18 January 2018, Thursday, 22:52

Court ignoring claims of travel banned Stefanovich for 3 months


The Minsk City Court refused to bring judge Syamak to responsibility.

Deputy head of Viasna human rights centre Valyantin Stefanovich went to court after he had found his name on the list of persons banned from leaving Belaus, but has not received a reply for three months, Viasna human rights centre reports.

Court chairman Uladzimir Putila told Valyantin Stefanovich the reason was the “workload of the judge”, so “the grounds to bring judge of the Tsentralny district court of Minsk Syamak over the arguments presented in the claim have not been found”.

On May 4, Valyantin Stefanovich filed a complaint to the Minsk City Court chair against judge Alena Syamak, who delays hearing of the claim by the travel banned human rights activist. Valyantin Stefanovich lodged a complaint against the actions by the Ministry of Defence of Belarus on March 21. The court received the complaint on March 26, but judge Alena Syamak has not appoint a hearing yet.

Judges are obliged to deliver a judgement over such complaints within a month. A judge can refuse to open a case (if there are legal grounds), send the complaint back to fix errors or open a case. But many political and public figures, who were barred from leaving the country, met with the situation, when judges prefer to keep silence after receiving complaints.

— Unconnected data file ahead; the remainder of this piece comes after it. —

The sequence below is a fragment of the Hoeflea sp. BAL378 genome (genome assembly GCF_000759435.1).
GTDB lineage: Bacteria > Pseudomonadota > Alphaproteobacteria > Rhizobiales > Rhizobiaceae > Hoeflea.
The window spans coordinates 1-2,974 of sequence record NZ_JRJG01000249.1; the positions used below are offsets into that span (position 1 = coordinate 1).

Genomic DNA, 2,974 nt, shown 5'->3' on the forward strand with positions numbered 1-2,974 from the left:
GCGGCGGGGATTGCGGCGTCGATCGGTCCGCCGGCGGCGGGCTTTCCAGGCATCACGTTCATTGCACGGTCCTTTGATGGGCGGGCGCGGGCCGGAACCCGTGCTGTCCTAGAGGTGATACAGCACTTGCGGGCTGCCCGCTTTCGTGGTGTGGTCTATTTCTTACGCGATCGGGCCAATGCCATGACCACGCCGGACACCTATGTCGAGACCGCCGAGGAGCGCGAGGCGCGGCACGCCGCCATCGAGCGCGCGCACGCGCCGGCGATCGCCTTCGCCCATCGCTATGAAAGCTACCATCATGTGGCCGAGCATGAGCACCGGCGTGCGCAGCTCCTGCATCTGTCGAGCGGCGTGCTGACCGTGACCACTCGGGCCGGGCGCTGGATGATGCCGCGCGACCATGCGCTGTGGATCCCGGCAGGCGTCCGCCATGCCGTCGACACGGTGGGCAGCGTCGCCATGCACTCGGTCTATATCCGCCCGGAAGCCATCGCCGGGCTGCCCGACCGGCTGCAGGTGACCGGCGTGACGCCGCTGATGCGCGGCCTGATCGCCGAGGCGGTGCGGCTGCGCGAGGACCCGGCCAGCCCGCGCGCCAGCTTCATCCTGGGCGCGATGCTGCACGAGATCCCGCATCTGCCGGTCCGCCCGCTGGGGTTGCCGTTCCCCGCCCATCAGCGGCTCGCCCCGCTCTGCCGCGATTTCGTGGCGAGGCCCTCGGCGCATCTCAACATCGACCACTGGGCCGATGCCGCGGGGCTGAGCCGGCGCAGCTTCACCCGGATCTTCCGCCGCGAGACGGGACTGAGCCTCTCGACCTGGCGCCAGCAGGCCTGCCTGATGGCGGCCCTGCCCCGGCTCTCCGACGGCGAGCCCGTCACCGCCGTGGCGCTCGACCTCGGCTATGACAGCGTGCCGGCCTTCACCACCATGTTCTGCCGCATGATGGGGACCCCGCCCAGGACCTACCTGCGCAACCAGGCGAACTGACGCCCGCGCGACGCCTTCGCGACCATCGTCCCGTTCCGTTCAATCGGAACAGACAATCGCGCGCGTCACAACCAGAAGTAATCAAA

Under law, judge Alena Syamak should have considered Valyantin Stefanovich's complaint  by April 26. The human rights activist thinks the actions by the judge violate the legislation. In this regard, he asked to initiate disciplinary proceedings and bring judge Alena Syamak to disciplinary responsibility over articles 111, 114, 115 and 119 of the Code of Judicial Administration and Status of Judges of the Republic of Belarus.

Valyantin Stefanovich also filed a complaint to the Investigation Committee. The human rights activist demanded to open a criminal case on suspicion of deliberate criminal actions aimed at restricting his constitutional rights and a possible forgery by an official expressed in putting his name in the data bank of Belarusian citizens banned from leaving the country.  Stefanovich informed the Investigation Committee the reasons for the travel ban (draft evasion) were absurd and ridiculous. Firstly, he is 12 years over the maximum draft age, secondly, he served in the army in 1990-1992. He drew attention of the committee that a number of independent journalists and members of political parties and NGOs were restricted to travel abroad on similar grounds. The human rights activist thinks it is not an error, but an illegal politically motivated operation of the Belarusian security services.

Mikalai Danilyuk, an officer of the Investigation Committee, answered the case was beyond the jurisdiction of the Committee.

We remind Valyantin Stefanovich was not allowed to leave Belarus on March 11. He was told on the Belarusian-Lithuanian border his name was on the blacklist. The migration and citizenship office told Stefanovich was banned from leaving Belarus for “draft evasion”, but the military enlistment office denies this information.

Valyantin Stefanovich sent a request to the Ministry of Internal Affairs asking to remove his name from the data bank of Belarusian citizens subject to travel ban. The human rights activist says he will appeal to the UN Human Rights Committee after going through all judicial instances in Belarus.